Men of Anger

January 19, 2011 § 8 Comments

“We’re all the same, the Men of Anger and the Women of the Page.” -“Virginia Woolf” by Emily Saliers

I was listening to this song, over and over, when I decided to start this blog. This line, in particular, always sticks with me.

My namesake called them The Professors in A Room of One’s Own. The equivalent in kitchens are what one of my chefs in school used to call Certified Screamers. But I think Emily’s description is pretty accurate: The Men of Anger.

A while back, a blogger I read made a brief, inconsequential post about Gordon Ramsay and his show Hell’s Kitchen. He clearly enjoyed the program, and just wanted a bit of banter about the reactions of the contestants when they came up for dismissal. It could have been an interesting topic, I guess, if I were interested in talking about what makes for good TV. But all I could think to say was, “Fuck Ramsay.”

And of course, some goddamn male cook had to jump to his defense and say he’s a genius, and talk about how that behavior is perfectly normal, and what kind of kitchens had I been working in that I didn’t think so. I, relatively patiently, explained that it’s not a matter of whether or not it’s normal, but of whether or not it’s acceptable, and that I am pretty firmly in the NOT camp.

What it is, is abusive.

How many professions are left where that’s acceptable behavior?

A few, I’m told. But generally it’s unprofessional behavior. There are few offices in which that shit will fly.

Because here’s what we’re talking about. Ramsay yells and screams at them, insults them, and curses at them. He throws their food in the garbage. Marco Pierre White, Ramsay’s former mentor, once actually cut open the back of a cook’s jacket and trousers with a paring knife because the man complained of the heat. (White is also known for racist language, and for having made Ramsay cry. And for being an amazing chef, but if he wasn’t, what would be the point in bringing him up?)

Contestants on Ramsay’s show break down crying, scream back at him, threaten him with cutlery, and generally react badly. Some people attribute the depression that led one of his contestants, Rachel Brown, to kill herself to her time on his show. And, as that male cook said, this is not just on TV. This happens in real, professional kitchens.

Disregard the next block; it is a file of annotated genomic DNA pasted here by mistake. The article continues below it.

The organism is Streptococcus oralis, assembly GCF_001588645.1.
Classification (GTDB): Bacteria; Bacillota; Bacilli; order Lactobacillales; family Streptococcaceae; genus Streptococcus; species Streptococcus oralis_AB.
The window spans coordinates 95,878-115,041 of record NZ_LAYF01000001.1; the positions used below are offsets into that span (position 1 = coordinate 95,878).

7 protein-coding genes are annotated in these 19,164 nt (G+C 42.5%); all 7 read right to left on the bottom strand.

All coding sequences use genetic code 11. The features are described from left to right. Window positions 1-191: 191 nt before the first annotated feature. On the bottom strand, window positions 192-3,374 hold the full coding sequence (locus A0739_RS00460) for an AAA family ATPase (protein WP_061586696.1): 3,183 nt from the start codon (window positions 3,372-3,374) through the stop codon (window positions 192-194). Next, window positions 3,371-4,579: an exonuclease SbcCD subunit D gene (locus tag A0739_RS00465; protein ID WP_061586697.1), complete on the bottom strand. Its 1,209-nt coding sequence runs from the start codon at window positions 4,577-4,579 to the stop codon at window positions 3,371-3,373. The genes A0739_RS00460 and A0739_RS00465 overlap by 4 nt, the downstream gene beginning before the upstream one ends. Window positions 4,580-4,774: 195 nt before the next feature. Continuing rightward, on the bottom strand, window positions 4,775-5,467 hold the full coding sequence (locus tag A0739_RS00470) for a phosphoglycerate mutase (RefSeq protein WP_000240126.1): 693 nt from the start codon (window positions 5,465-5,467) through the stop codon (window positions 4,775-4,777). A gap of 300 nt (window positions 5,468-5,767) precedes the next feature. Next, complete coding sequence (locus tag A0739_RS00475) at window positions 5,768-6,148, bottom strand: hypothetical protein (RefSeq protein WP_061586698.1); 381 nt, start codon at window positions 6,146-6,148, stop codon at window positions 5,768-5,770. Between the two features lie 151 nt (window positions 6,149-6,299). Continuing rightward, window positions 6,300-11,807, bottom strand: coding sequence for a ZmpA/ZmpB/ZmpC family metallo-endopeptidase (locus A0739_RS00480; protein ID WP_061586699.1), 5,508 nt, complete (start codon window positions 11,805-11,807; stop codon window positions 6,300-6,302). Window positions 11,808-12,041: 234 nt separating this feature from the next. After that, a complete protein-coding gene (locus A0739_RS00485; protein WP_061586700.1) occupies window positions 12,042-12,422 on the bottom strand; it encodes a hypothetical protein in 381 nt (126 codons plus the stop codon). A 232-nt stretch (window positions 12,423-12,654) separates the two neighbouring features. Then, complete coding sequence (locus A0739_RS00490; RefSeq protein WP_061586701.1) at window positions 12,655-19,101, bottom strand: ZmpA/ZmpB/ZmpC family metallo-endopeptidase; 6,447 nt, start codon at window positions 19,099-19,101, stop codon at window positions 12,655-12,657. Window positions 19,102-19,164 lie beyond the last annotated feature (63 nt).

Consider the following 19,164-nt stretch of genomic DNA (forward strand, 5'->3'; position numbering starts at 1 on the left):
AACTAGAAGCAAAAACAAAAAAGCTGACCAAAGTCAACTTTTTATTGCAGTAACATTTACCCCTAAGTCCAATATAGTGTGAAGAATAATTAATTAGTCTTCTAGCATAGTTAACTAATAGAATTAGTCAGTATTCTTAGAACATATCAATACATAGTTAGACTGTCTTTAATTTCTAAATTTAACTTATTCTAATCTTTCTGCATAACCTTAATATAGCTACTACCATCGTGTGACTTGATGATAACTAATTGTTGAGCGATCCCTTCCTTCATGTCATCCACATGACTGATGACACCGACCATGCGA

Why the fuck is this considered OK in kitchens? Why the fuck do we put up with it? Why does anyone put up with it?

Yes, yes, I get where it comes from. It comes from the military manner in which professional kitchens have been run for a century or so now. It comes from the current trend of casting chefs as artists instead of managers, and from the notion of “artistic temperament” — a pretty, romantic euphemism for an ugly and unbridled temper — being something people should just put up with as the price of genius. It comes from a culture of adrenalin highs and extreme behaviors and bigotry. It comes from the idea that because professional cooking is a difficult, physically taxing and stressful job, you must be tough enough to endure anything.

It is complete and utter bullshit. Abuse does not make for a tighter, more efficient crew. It breeds resentment and hatred, drives out talented and skilled cooks before they can achieve their full potential, and creates fear, none of which is good for creativity or precision.

I have now fired two kitchen managers for (milder versions of) this kind of behavior. It made for a terrible work environment, not just for the kitchen staff, but for everyone. A chef who treats their cooks that way will also treat front of house staff, managers and owners that way.

I’m asking you not to support this behavior. Don’t watch the shows of celebrity chefs who behave this way. If you’re in the industry, refuse to work for or with abusive chefs. If you’re a restauranteur, refuse to employ them. All of you, refuse to patronize restaurants with abusive chefs. And all of you, tell people why. As long as we put up with and reinforce this behavior, it will continue to be accepted and even encouraged. Help me make it unacceptable. Please. If you don’t support abuse in your personal life, don’t support it in your professional life, and don’t support it as a consumer.